It’s been ages since we did a classic Wilson Wednesday, so I thought we’d have a little teaser to see the response. As an ex Wilson, what they get upto still fascinated me, even having helped moved everything from steel rolls, to boats, to plastic planes and everything else in my time in the traffic office. These days things are still much the same. 60% of the work is to and from Europe and as I’m sure is the way with most sectors of international haulage, imports are big and exports and few and far between. Even so some regular jobs are still ongoing. Above is Jon Pryke, seemingly an HC Wilson lifer! Loaded from Germany and heading to Ireland. In my time at Wilson’s I spent lots of time trying to get Jon to start taking photos and then trying to get him to take photos where you could actually see the truck. Now I have to say Jon takes some of the best photos on the fleet.
Next up with GT, Geoffrey Tarbun. Who doesn’t like Geoff? Who wouldn’t want a Geoff on their fleet?? Never moans, always smiles, nothing is to much of a problem. Then again if we all spent as much time on holiday as Geoff then we’d probably all have the same attitude to work! A nice easy load for the new DAF above, a load of JCB’s from the yard to Port. HC Wilson have a long history with JCB and at one point we’re doing more loads out the factory than Brit European. Legend has it someone wasn’t happy with red trucks delivering yellow machines…..but who knows.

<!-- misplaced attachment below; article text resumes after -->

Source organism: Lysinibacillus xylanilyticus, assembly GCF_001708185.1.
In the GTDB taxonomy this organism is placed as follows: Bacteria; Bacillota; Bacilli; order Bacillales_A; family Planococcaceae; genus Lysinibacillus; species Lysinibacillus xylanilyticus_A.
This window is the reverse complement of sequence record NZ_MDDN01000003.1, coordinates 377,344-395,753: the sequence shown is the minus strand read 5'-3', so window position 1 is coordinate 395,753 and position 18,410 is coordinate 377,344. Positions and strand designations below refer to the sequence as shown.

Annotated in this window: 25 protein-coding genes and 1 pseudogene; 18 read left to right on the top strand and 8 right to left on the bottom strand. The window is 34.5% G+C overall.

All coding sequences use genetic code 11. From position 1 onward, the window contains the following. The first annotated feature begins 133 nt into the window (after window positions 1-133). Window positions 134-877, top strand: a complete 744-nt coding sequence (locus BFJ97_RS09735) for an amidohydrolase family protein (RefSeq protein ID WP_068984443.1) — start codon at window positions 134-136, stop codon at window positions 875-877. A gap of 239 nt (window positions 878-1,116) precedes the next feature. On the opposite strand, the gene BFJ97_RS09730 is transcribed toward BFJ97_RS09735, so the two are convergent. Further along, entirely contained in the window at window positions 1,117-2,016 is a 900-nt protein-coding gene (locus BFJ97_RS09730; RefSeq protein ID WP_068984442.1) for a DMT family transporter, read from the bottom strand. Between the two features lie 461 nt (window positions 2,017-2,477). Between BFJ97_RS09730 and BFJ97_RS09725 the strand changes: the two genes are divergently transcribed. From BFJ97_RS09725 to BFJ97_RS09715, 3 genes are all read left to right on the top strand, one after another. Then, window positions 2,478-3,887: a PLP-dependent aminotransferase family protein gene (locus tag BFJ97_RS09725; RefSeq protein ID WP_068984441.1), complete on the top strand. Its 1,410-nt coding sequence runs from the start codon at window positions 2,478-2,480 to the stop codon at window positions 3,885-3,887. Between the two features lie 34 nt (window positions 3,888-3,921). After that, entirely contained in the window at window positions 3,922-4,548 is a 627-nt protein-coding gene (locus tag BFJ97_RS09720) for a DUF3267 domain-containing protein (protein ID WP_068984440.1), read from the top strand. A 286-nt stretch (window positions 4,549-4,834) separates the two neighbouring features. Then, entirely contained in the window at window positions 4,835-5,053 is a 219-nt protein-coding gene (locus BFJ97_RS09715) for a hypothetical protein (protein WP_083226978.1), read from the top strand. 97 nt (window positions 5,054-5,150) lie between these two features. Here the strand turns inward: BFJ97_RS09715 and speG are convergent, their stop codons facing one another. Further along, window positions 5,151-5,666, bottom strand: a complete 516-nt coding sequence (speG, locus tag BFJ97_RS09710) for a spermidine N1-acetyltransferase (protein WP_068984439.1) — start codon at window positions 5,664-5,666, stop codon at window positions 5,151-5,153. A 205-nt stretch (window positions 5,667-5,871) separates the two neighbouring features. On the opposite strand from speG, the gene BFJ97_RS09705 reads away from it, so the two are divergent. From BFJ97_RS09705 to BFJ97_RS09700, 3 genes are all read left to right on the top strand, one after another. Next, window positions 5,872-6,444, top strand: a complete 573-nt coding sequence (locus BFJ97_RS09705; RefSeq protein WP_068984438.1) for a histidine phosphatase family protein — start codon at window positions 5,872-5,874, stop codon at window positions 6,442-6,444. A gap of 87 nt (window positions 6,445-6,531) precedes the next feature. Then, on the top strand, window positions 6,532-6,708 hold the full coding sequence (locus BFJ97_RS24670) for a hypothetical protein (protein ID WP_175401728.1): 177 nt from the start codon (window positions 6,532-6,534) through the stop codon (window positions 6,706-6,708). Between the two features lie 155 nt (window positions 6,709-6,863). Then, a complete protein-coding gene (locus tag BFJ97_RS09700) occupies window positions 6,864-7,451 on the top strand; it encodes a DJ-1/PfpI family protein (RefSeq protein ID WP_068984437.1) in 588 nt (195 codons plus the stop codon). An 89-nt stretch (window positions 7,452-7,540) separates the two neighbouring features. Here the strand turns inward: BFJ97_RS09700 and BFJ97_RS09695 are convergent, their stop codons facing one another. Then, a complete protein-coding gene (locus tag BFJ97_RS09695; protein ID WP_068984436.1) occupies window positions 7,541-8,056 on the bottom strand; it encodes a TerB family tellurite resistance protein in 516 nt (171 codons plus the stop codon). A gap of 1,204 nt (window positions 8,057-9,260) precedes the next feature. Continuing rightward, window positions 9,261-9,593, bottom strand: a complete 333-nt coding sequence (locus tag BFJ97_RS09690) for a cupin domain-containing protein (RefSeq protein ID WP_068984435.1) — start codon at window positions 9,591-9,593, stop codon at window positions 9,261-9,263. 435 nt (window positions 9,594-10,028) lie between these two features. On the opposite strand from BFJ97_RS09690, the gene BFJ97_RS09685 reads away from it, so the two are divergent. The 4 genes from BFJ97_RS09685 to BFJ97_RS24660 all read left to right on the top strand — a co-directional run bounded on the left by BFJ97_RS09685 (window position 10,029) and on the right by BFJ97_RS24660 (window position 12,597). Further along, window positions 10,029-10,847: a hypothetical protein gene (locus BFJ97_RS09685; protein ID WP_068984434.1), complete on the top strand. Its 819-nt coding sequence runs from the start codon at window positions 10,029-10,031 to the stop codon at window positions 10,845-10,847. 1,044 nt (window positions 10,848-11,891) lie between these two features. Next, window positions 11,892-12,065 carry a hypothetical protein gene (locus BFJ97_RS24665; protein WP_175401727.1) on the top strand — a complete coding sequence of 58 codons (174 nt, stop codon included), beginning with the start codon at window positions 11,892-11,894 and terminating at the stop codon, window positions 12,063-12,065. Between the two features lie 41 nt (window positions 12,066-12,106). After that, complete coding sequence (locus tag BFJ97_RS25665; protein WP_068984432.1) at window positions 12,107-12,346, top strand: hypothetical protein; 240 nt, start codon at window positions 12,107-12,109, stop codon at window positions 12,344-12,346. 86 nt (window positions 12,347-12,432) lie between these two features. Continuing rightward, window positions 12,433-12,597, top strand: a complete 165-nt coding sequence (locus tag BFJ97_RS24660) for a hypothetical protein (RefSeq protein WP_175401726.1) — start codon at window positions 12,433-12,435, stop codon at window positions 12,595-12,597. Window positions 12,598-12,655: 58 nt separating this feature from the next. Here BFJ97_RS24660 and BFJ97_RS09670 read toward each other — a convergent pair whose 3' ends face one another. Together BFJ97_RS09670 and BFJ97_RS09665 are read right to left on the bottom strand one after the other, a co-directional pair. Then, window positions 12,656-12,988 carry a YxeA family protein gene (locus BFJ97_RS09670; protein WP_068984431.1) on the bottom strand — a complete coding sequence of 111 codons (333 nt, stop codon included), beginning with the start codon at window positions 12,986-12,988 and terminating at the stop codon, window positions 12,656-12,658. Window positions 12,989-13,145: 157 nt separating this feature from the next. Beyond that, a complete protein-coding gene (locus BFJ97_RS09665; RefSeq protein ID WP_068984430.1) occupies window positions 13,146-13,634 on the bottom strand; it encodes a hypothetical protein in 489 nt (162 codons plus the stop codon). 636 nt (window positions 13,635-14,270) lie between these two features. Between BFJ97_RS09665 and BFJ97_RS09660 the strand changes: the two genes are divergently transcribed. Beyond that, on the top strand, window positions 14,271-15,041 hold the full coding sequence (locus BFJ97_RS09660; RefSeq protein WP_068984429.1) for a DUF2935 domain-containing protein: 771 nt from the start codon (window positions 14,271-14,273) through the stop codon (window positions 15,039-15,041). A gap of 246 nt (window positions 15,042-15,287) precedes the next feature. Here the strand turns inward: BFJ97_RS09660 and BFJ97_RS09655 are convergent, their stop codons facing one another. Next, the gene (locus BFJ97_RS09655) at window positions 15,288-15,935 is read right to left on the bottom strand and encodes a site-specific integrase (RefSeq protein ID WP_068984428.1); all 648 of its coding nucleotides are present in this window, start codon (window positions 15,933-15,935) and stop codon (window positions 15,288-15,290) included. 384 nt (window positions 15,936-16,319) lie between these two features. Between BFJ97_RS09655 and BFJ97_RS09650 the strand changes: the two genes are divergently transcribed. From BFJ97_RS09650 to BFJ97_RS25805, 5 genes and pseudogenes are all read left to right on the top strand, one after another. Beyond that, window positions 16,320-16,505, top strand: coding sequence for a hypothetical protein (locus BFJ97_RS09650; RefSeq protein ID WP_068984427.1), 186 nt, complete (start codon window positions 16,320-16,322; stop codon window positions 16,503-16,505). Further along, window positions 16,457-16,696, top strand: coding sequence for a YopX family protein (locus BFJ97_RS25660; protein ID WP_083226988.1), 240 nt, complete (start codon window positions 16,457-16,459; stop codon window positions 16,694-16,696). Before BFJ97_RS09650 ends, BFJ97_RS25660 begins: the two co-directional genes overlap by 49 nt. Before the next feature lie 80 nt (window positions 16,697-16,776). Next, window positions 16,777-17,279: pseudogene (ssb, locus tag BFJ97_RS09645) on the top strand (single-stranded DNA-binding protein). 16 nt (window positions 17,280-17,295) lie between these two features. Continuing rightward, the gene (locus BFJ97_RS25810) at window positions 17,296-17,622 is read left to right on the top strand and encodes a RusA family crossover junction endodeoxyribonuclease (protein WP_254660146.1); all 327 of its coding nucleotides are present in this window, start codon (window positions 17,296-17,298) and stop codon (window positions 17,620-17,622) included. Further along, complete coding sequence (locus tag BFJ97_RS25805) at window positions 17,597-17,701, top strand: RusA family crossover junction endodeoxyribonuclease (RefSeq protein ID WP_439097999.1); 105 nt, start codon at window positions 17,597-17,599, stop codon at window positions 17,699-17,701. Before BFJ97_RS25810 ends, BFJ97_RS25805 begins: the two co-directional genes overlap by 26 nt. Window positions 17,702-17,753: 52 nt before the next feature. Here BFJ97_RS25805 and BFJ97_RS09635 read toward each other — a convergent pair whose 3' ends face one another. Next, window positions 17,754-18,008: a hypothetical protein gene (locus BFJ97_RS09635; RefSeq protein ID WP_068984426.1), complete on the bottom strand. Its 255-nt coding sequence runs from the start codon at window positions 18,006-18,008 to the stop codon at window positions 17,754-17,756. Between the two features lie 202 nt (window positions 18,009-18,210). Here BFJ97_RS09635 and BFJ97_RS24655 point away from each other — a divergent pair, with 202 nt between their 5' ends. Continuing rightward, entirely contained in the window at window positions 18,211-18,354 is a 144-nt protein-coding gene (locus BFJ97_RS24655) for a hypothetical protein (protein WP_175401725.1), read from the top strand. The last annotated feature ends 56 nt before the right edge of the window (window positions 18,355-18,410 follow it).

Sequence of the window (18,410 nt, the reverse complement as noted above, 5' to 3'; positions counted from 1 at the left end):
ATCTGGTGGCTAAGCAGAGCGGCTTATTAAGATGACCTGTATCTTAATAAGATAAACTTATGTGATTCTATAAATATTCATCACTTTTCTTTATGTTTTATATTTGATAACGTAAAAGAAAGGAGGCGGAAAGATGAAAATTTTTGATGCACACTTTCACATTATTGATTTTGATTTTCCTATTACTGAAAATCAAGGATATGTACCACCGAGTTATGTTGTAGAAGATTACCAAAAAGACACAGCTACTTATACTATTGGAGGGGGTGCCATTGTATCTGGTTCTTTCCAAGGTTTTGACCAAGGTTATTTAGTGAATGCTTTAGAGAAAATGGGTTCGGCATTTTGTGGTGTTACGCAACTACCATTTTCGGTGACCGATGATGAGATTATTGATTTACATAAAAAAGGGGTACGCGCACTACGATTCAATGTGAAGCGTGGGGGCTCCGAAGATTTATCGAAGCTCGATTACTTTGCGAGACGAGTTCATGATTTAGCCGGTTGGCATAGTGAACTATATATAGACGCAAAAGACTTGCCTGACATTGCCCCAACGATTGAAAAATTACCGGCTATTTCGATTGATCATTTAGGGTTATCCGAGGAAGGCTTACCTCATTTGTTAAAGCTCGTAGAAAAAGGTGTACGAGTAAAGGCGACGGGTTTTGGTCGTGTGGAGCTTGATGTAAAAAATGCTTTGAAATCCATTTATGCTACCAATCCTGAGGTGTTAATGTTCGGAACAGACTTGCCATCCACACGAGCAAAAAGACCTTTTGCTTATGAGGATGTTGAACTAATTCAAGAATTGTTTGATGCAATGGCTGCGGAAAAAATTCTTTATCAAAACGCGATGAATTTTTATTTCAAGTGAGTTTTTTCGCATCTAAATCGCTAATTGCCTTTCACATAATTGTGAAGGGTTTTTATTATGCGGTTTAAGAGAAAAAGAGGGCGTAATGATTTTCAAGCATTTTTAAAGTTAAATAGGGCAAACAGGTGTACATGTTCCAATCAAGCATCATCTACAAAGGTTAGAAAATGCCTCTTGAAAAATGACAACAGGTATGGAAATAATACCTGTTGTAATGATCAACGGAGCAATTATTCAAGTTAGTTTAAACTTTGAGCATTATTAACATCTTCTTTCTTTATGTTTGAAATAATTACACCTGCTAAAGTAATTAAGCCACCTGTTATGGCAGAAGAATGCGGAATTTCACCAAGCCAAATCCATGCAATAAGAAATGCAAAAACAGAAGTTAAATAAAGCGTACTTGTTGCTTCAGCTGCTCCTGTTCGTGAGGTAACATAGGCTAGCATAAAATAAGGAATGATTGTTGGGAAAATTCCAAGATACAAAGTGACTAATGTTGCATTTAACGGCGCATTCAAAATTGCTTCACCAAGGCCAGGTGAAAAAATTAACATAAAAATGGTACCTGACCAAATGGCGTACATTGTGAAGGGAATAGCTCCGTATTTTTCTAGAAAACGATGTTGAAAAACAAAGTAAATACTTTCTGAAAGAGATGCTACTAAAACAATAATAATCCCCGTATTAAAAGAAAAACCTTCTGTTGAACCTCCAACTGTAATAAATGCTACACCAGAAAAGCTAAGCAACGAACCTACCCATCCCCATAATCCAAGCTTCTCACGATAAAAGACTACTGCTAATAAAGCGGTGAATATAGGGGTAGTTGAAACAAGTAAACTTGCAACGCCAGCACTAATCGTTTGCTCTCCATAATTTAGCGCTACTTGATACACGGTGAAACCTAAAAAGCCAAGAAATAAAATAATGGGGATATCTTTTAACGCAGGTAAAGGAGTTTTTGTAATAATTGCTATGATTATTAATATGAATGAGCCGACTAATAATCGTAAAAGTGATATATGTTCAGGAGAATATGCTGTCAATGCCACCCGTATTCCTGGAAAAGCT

Number 1 subbie, Mr Tasker. Not quite a lifer but defiantly a fully qualified Wilson. Now back to having just his own truck on the HC Wilson fleet, the heady heights of his fleet got to a total of four trucks at one time. By my calculations I think the current steed is number 8 or 9, but I’m sure MWT will tell us other wise. Loaded with a good size tree in Belgium and heading for Oxfordshire.
Finally in our teaser is the 2nd new DAF, driven by Ian “Slim” Godfrey. Once again another driver who has been at Wilson’s for 15+ years. It must say something about the job or the company when you have so many long service employees on one fleet. I have to say I didn’t get any load details on this one but I’m happy to publish such a great looking load! loaded from NL to Bristol. Apparently an airport sprayer. With the two new DAF’s having only been on the fleet for a few months there has been lots of talk about the new diagonal stripe from the back of the cab to the top corner of the window. Any thoughts???
Day 11 – Tuesday 12th of March
Up at 0530 for a wash and hit the road before 0600. My toll box give me a red X when I tested i,so I stop at a garage and get it reactivated while I grab coffee and a French hot dog. Nothing much to report on today fairly boring. I arrive at Port 2000 truck stop near Swiebodzin at 1730 and get the truck washed a top job and only £18 a thousand times better than the dirty water washes in the UK!
Then into the restaurant for the Polish special … pork and potatoes! Then off to bed ready for an early start before loading in the morning.
Day 12 – Wednesday 13th of March
I think this will be where I finish the diary as I predicted the best is behind me now sadly. 😢